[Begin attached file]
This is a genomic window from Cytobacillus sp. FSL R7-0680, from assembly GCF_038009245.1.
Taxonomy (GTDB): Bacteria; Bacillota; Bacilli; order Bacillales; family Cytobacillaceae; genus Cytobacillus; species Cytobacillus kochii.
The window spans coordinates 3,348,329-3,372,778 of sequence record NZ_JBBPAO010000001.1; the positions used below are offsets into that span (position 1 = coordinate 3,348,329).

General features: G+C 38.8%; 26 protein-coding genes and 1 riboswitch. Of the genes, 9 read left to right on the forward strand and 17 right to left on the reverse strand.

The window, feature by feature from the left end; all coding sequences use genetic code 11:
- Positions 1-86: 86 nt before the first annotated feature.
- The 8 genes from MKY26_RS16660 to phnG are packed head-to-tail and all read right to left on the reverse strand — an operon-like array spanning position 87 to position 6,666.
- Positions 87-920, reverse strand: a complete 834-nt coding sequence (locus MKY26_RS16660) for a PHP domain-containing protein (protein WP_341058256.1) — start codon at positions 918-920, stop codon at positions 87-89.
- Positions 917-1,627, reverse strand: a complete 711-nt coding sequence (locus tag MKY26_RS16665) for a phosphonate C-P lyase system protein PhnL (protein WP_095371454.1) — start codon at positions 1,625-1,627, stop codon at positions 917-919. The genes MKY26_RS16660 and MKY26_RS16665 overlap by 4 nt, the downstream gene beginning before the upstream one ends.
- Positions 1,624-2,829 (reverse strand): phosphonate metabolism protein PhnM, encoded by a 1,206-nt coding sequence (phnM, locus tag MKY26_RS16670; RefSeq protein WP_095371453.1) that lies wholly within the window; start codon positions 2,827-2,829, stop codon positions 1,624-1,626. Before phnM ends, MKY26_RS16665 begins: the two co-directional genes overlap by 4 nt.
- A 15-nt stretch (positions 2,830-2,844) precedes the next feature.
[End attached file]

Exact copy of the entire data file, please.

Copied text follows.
This is a genomic window from Cytobacillus sp. FSL R7-0680, from assembly GCF_038009245.1.
Taxonomy (GTDB): Bacteria; Bacillota; Bacilli; order Bacillales; family Cytobacillaceae; genus Cytobacillus; species Cytobacillus kochii.
The window spans coordinates 3,348,329-3,372,778 of sequence record NZ_JBBPAO010000001.1; the positions used below are offsets into that span (position 1 = coordinate 3,348,329).

General features: G+C 38.8%; 26 protein-coding genes and 1 riboswitch. Of the genes, 9 read left to right on the forward strand and 17 right to left on the reverse strand.

The window, feature by feature from the left end; all coding sequences use genetic code 11:
- Positions 1-86: 86 nt before the first annotated feature.
- The 8 genes from MKY26_RS16660 to phnG are packed head-to-tail and all read right to left on the reverse strand — an operon-like array spanning position 87 to position 6,666.
- Positions 87-920, reverse strand: a complete 834-nt coding sequence (locus MKY26_RS16660) for a PHP domain-containing protein (protein WP_341058256.1) — start codon at positions 918-920, stop codon at positions 87-89.
- Positions 917-1,627, reverse strand: a complete 711-nt coding sequence (locus tag MKY26_RS16665) for a phosphonate C-P lyase system protein PhnL (protein WP_095371454.1) — start codon at positions 1,625-1,627, stop codon at positions 917-919. The genes MKY26_RS16660 and MKY26_RS16665 overlap by 4 nt, the downstream gene beginning before the upstream one ends.
- Positions 1,624-2,829 (reverse strand): phosphonate metabolism protein PhnM, encoded by a 1,206-nt coding sequence (phnM, locus tag MKY26_RS16670; RefSeq protein WP_095371453.1) that lies wholly within the window; start codon positions 2,827-2,829, stop codon positions 1,624-1,626. Before phnM ends, MKY26_RS16665 begins: the two co-directional genes overlap by 4 nt.
- A 15-nt stretch (positions 2,830-2,844) precedes the next feature.